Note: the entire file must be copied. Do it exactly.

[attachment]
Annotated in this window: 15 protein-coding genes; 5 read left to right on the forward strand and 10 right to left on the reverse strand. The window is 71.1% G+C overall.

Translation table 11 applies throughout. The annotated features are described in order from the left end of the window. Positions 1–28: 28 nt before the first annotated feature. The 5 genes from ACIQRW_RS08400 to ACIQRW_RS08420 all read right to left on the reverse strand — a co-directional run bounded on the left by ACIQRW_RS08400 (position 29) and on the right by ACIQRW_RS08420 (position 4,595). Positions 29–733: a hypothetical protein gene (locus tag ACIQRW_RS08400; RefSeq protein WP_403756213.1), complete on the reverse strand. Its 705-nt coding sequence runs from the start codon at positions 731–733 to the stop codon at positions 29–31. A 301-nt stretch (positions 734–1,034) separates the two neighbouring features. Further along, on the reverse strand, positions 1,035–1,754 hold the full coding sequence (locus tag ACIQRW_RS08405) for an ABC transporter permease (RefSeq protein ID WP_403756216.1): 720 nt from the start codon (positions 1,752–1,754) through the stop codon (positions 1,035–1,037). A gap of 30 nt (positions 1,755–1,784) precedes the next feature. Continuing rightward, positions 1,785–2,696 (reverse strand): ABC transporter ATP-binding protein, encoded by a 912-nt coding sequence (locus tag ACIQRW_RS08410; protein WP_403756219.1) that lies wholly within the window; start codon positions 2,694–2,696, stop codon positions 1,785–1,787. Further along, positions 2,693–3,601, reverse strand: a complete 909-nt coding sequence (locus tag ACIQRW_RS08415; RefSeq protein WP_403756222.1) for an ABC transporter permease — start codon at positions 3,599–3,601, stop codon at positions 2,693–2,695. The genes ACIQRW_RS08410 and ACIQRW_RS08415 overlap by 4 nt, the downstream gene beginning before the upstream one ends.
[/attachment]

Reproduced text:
Annotated in this window: 15 protein-coding genes; 5 read left to right on the forward strand and 10 right to left on the reverse strand. The window is 71.1% G+C overall.

Translation table 11 applies throughout. The annotated features are described in order from the left end of the window. Positions 1–28: 28 nt before the first annotated feature. The 5 genes from ACIQRW_RS08400 to ACIQRW_RS08420 all read right to left on the reverse strand — a co-directional run bounded on the left by ACIQRW_RS08400 (position 29) and on the right by ACIQRW_RS08420 (position 4,595). Positions 29–733: a hypothetical protein gene (locus tag ACIQRW_RS08400; RefSeq protein WP_403756213.1), complete on the reverse strand. Its 705-nt coding sequence runs from the start codon at positions 731–733 to the stop codon at positions 29–31. A 301-nt stretch (positions 734–1,034) separates the two neighbouring features. Further along, on the reverse strand, positions 1,035–1,754 hold the full coding sequence (locus tag ACIQRW_RS08405) for an ABC transporter permease (RefSeq protein ID WP_403756216.1): 720 nt from the start codon (positions 1,752–1,754) through the stop codon (positions 1,035–1,037). A gap of 30 nt (positions 1,755–1,784) precedes the next feature. Continuing rightward, positions 1,785–2,696 (reverse strand): ABC transporter ATP-binding protein, encoded by a 912-nt coding sequence (locus tag ACIQRW_RS08410; protein WP_403756219.1) that lies wholly within the window; start codon positions 2,694–2,696, stop codon positions 1,785–1,787. Further along, positions 2,693–3,601, reverse strand: a complete 909-nt coding sequence (locus tag ACIQRW_RS08415; RefSeq protein WP_403756222.1) for an ABC transporter permease — start codon at positions 3,599–3,601, stop codon at positions 2,693–2,695. The genes ACIQRW_RS08410 and ACIQRW_RS08415 overlap by 4 nt, the downstream gene beginning before the upstream one ends.